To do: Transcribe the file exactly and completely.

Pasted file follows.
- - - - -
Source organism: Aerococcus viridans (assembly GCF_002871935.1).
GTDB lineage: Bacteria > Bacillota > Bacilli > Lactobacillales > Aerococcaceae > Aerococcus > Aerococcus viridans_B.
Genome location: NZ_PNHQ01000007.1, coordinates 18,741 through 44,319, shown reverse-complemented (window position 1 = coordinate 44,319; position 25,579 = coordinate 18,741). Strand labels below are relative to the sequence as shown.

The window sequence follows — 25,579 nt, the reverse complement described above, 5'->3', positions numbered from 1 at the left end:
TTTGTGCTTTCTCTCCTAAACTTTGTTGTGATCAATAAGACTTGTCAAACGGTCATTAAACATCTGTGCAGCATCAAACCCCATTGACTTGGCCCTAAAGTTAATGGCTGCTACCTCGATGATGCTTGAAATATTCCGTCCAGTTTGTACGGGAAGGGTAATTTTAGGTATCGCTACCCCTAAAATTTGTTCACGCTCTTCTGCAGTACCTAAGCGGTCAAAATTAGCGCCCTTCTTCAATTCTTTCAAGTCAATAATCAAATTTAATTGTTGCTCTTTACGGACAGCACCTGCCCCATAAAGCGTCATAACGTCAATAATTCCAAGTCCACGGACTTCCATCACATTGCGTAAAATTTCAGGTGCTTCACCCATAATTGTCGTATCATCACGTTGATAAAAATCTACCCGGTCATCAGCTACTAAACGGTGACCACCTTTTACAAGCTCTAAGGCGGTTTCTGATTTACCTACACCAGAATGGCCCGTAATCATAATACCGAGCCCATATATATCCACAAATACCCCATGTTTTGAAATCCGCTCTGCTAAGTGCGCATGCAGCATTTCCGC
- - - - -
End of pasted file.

Source organism: Aerococcus viridans (assembly GCF_002871935.1).
GTDB lineage: Bacteria > Bacillota > Bacilli > Lactobacillales > Aerococcaceae > Aerococcus > Aerococcus viridans_B.
Genome location: NZ_PNHQ01000007.1, coordinates 18,741 through 44,319, shown reverse-complemented (window position 1 = coordinate 44,319; position 25,579 = coordinate 18,741). Strand labels below are relative to the sequence as shown.

The window sequence follows — 25,579 nt, the reverse complement described above, 5'->3', positions numbered from 1 at the left end:
TTTGTGCTTTCTCTCCTAAACTTTGTTGTGATCAATAAGACTTGTCAAACGGTCATTAAACATCTGTGCAGCATCAAACCCCATTGACTTGGCCCTAAAGTTAATGGCTGCTACCTCGATGATGCTTGAAATATTCCGTCCAGTTTGTACGGGAAGGGTAATTTTAGGTATCGCTACCCCTAAAATTTGTTCACGCTCTTCTGCAGTACCTAAGCGGTCAAAATTAGCGCCCTTCTTCAATTCTTTCAAGTCAATAATCAAATTTAATTGTTGCTCTTTACGGACAGCACCTGCCCCATAAAGCGTCATAACGTCAATAATTCCAAGTCCACGGACTTCCATCACATTGCGTAAAATTTCAGGTGCTTCACCCATAATTGTCGTATCATCACGTTGATAAAAATCTACCCGGTCATCAGCTACTAAACGGTGACCACCTTTTACAAGCTCTAAGGCGGTTTCTGATTTACCTACACCAGAATGGCCCGTAATCATAATACCGAGCCCATATATATCCACAAATACCCCATGTTTTGAAATCCGCTCTGCTAAGTGCGCATGCAGCATTTCCGC